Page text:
Appeals from the Superior Court of the District of Columbia; Hon. Shellie F. Bowers, Trial Judge. Previously reported at
Rogers, Chief Judge,* and Belson and Terry, Associate Judges. Opinion for the court by Associate Judge Terry. Concurring opinion by Chief Judge Rogers.
The opinion of the court was delivered by: Terry
Daysi Fernandez sued her landlords, Howard and Maxine Bernstein, trading as H & M Enterprises (H & M), because of leaking and falling ceilings that were frequently torn down and repaired, but always leaked and crumbled anew, and because of rodent infestation that was never eliminated, although traps and poison did kill some rodents. Fernandez sought compensatory damages for breach of a settlement agreement and consent order (in which H & M had agreed to correct the ceiling and rodent problems, among numerous others), breach of implied warranty of habitability, nuisance, and intentional infliction of emotional distress, as well as punitive damages on all four claims. After a seven-day trial, the jury found for Fernandez on every claim, but the trial court granted a judgment notwithstanding the verdict on the emotional distress claim and set aside its compensatory and punitive damage awards. We hold that the trial court correctly granted this judgment n.o.v. In addition, however, we hold that it should have directed a verdict for H & M on the nuisance claim, and should also have set aside the other punitive damage awards because punitive damages are not available for contract-based claims. We therefore affirm the judgment in part and reverse it in part.
In October 1977 Mrs. Fernandez moved into a ground-floor apartment at 2633 Adams Mill Road, N.W., a four-story, multi-unit building, with her husband, aunt, and uncle. Some time thereafter she had a child, and in November 1982 her three children from El Salvador began living there as well, joined by a foster child who arrived in 1986. The record does not reveal what became of the husband, aunt, and uncle, but Mrs. Fernandez testified that from November 1982 onward only she and the children lived in the apartment.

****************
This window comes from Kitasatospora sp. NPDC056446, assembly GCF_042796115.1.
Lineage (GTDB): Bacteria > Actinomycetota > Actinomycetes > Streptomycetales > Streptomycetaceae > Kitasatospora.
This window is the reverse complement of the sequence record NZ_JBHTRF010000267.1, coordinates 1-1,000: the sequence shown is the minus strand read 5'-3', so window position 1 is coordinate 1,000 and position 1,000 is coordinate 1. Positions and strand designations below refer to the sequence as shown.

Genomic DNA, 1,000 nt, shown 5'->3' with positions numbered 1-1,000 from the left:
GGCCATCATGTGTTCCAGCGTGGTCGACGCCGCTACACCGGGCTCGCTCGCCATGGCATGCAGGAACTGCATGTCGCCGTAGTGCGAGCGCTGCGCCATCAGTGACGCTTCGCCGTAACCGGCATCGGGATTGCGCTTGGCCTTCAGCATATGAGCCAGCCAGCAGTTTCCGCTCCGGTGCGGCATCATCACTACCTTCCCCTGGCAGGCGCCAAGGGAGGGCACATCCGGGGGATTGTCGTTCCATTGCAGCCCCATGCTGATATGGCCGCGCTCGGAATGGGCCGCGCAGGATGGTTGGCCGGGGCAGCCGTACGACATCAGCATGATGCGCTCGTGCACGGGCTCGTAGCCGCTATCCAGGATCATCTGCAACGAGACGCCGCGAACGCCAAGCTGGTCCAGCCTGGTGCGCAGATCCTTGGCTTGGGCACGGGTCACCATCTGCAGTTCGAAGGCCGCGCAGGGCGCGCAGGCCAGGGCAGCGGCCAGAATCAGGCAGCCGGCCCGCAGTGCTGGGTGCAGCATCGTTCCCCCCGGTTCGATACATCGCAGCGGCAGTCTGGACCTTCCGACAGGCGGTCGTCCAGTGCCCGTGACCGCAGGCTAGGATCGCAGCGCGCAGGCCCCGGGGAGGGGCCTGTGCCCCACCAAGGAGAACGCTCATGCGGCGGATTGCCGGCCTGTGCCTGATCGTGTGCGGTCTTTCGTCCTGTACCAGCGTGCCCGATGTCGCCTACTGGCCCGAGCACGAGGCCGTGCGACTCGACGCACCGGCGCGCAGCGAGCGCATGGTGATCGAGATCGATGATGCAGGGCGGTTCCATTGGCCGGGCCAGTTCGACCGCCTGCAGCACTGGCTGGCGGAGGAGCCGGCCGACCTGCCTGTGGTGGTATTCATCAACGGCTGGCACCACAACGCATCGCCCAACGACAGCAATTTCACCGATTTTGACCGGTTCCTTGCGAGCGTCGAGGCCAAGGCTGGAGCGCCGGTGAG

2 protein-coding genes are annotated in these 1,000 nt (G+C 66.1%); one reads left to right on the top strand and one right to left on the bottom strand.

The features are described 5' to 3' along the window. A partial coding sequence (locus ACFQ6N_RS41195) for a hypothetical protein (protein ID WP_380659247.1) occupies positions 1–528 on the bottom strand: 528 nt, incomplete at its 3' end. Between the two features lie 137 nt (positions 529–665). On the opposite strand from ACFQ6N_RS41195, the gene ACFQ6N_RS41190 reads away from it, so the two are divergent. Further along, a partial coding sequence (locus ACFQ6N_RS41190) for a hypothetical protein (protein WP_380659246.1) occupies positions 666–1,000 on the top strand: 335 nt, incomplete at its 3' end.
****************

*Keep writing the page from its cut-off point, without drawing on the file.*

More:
Fernandez's dispute with her landlord began early in 1981. After January 31, 1981, she began to withhold her rent because of defects in the apartment, and in response H & M filed a suit for possession in the Landlord and Tenant Branch of the Superior Court. This suit was resolved by a settlement agreement which provided that H & M would make various repairs by May 31, 1982, whereupon rent payments deposited in the court registry would be divided and disbursed to the parties. The agreement also provided that, if the repairs were not made, the rent would be reduced by twenty percent. The settlement agreement covered a period of slightly more than one year, from May 5, 1982, through May 30, 1983.
In August 1982 Mrs. Fernandez went back to court, alleging that H & M had not fulfilled its part of the settlement agreement, in that it had not made some of the agreed-upon repairs and had performed others in a less-than-workmanlike manner. In a consent order dated August 12, H & M agreed that it would complete the repairs by August 31, and that if Fernandez had to return to court to enforce the order, she would be entitled to reasonable attorney's fees.